13 SES 12 A, The Language of Pedagogy: History, Theory, Policy and Practice
Early in the progressive era (1890-1930), educational reformers in the United States found inspiration in continental pedagogical theory. Beginning in the mid-1800s many wealthy Americans studied in Europe where they encountered the ideas of Herbart, Pestalozzi, and Froebel (Tanner & Tanner, 2007; Walker, 2003). Continental pedagogy appealed to the Americans for at least two reasons. First, in Europe they discovered more humane practices that would be a welcome replacement to the rigid recitation and strict discipline of early American schools. Second, the conception of education as a process of liberation that permeated the German enlightenment from Kant onward coincided with their interests in educating future generations for citizenship in a burgeoning democratic society. However, inspired by continental pedagogy progressive reformers like John Dewey may have been, the influence of continental ideas were reconstituted when they traveled across the Atlantic. This paper examines the various ways educational research and practice in the United States has diverged from the continental tradition by becoming reliant on prescriptive psychological and managerial theory, using American curriculum studies as an illustrative example. From its origins as a specialized field of academic study and practice, curriculum has reduced the art of education to a mere technocratic endeavor. As discrete technologies, curricular and instructional theory become prescriptions for practice, rather than reflecting and clarifying practice in its intrinsic primacy and dignity (Bollnow, 1989). When curriculum is reduced from an educational course being run to materials-in-use, and teaching is reduced from a special intergenerational relationship to series of techniques or strategies, the full range of responsibilities implicit to being an educator is evaded and the dignity of educational practice is lost. The paper concludes by imagining possibilities for realizing key tenets of continental pedagogy (i.e. pedagogy as a hopeful enterprise motivated by love) and to reinvigorate the dignity of reflective practice in a system designed to reduce it to mere technocratic production. Reasserting the primacy of practice through continental pedagogy affirms a humanizing and liberating alternative to standardized instructional management that beleaguers many educators in the United States.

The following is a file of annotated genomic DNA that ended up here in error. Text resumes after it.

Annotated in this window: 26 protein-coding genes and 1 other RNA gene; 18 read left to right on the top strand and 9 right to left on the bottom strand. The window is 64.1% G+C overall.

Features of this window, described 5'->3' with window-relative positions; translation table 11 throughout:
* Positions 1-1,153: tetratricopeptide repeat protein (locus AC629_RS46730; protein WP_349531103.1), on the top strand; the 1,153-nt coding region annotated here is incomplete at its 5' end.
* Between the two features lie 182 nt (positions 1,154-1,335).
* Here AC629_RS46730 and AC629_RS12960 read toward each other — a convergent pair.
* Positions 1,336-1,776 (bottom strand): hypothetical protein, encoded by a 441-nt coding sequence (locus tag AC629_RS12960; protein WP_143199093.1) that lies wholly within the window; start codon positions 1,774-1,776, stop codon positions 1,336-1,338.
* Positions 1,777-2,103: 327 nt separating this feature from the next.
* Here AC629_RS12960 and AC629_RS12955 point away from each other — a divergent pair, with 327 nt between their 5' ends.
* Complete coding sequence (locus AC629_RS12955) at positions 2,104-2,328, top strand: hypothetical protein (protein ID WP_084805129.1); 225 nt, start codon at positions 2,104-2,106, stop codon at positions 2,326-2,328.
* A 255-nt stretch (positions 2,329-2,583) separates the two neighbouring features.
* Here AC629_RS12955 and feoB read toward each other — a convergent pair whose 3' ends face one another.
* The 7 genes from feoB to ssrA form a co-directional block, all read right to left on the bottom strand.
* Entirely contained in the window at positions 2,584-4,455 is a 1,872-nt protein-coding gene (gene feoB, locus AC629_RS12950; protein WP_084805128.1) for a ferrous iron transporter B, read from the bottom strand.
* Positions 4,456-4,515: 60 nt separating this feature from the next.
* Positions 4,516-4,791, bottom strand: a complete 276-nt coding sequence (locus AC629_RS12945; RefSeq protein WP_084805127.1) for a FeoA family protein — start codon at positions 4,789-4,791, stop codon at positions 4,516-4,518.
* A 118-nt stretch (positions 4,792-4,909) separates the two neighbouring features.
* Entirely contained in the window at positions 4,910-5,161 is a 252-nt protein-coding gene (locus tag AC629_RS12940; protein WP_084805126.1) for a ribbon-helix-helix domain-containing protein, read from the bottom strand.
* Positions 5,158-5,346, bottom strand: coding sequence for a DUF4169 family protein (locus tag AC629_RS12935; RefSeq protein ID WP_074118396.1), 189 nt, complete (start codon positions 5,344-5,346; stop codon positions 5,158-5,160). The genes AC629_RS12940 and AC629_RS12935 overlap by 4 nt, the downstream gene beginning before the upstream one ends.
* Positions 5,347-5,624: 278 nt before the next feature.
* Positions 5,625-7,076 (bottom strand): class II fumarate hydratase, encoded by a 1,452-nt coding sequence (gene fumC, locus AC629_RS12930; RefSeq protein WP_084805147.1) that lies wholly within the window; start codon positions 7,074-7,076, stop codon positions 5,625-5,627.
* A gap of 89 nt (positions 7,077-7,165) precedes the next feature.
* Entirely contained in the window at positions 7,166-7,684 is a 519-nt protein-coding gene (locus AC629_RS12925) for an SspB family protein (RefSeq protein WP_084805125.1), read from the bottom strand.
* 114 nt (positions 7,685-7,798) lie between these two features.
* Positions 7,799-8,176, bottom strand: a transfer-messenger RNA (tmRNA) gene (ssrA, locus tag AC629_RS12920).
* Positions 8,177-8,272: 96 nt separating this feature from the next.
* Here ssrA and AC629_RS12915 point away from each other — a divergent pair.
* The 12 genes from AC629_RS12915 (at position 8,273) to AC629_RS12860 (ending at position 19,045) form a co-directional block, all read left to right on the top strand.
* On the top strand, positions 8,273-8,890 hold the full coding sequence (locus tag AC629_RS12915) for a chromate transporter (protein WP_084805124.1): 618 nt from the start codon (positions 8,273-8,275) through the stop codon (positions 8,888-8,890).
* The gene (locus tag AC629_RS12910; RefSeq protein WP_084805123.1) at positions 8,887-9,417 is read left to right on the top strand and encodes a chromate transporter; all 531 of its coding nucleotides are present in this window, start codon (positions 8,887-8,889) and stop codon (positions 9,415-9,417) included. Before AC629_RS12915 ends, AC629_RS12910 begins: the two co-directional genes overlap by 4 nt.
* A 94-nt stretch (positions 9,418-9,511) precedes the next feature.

Bollnow, O.F. (1989/2020). Theory and practice in education. https://www.researchgate.net/publication/333295910_Bollnow_1988_Theory_and_Practice_in_Education Tanner, C. A. (2007). The curriculum revolution revisited. Journal of Nursing Education, 46(2), 51-52. Walker, D. F. (2003). Fundamentals of curriculum: Passion and professionalism. Routledge.
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